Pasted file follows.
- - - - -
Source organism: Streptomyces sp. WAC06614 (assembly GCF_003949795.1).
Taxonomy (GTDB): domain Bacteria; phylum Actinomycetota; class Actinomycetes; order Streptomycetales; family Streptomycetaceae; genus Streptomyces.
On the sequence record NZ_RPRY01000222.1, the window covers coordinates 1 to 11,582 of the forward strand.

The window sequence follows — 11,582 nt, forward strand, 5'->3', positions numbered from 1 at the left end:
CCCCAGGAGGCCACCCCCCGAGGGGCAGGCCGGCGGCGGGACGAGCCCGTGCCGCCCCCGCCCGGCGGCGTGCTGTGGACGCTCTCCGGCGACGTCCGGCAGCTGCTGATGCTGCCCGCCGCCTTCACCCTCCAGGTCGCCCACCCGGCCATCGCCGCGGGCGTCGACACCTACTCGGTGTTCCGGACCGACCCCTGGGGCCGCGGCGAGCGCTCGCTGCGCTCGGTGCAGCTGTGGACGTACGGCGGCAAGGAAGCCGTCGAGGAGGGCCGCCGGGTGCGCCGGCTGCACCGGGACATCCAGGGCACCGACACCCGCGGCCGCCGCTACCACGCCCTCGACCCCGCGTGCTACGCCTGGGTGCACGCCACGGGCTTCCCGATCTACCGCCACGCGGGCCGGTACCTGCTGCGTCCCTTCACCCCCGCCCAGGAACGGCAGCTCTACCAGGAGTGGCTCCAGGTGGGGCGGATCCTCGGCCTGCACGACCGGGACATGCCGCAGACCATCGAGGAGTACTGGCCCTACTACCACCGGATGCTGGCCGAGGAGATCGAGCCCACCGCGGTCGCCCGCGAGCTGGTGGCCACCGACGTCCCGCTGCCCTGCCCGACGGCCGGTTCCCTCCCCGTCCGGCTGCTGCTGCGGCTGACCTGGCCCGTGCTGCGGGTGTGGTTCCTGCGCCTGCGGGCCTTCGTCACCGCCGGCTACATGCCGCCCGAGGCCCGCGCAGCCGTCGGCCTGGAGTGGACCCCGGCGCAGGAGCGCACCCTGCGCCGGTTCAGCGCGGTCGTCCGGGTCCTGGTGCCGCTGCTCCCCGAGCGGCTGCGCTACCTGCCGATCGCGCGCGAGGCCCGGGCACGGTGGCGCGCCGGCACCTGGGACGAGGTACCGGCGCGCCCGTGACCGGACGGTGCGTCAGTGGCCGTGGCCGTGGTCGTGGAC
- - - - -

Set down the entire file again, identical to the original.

Source organism: Streptomyces sp. WAC06614 (assembly GCF_003949795.1).
Taxonomy (GTDB): domain Bacteria; phylum Actinomycetota; class Actinomycetes; order Streptomycetales; family Streptomycetaceae; genus Streptomyces.
On the sequence record NZ_RPRY01000222.1, the window covers coordinates 1 to 11,582 of the forward strand.

The window sequence follows — 11,582 nt, forward strand, 5'->3', positions numbered from 1 at the left end:
CCCCAGGAGGCCACCCCCCGAGGGGCAGGCCGGCGGCGGGACGAGCCCGTGCCGCCCCCGCCCGGCGGCGTGCTGTGGACGCTCTCCGGCGACGTCCGGCAGCTGCTGATGCTGCCCGCCGCCTTCACCCTCCAGGTCGCCCACCCGGCCATCGCCGCGGGCGTCGACACCTACTCGGTGTTCCGGACCGACCCCTGGGGCCGCGGCGAGCGCTCGCTGCGCTCGGTGCAGCTGTGGACGTACGGCGGCAAGGAAGCCGTCGAGGAGGGCCGCCGGGTGCGCCGGCTGCACCGGGACATCCAGGGCACCGACACCCGCGGCCGCCGCTACCACGCCCTCGACCCCGCGTGCTACGCCTGGGTGCACGCCACGGGCTTCCCGATCTACCGCCACGCGGGCCGGTACCTGCTGCGTCCCTTCACCCCCGCCCAGGAACGGCAGCTCTACCAGGAGTGGCTCCAGGTGGGGCGGATCCTCGGCCTGCACGACCGGGACATGCCGCAGACCATCGAGGAGTACTGGCCCTACTACCACCGGATGCTGGCCGAGGAGATCGAGCCCACCGCGGTCGCCCGCGAGCTGGTGGCCACCGACGTCCCGCTGCCCTGCCCGACGGCCGGTTCCCTCCCCGTCCGGCTGCTGCTGCGGCTGACCTGGCCCGTGCTGCGGGTGTGGTTCCTGCGCCTGCGGGCCTTCGTCACCGCCGGCTACATGCCGCCCGAGGCCCGCGCAGCCGTCGGCCTGGAGTGGACCCCGGCGCAGGAGCGCACCCTGCGCCGGTTCAGCGCGGTCGTCCGGGTCCTGGTGCCGCTGCTCCCCGAGCGGCTGCGCTACCTGCCGATCGCGCGCGAGGCCCGGGCACGGTGGCGCGCCGGCACCTGGGACGAGGTACCGGCGCGCCCGTGACCGGACGGTGCGTCAGTGGCCGTGGCCGTGGTCGTGGAC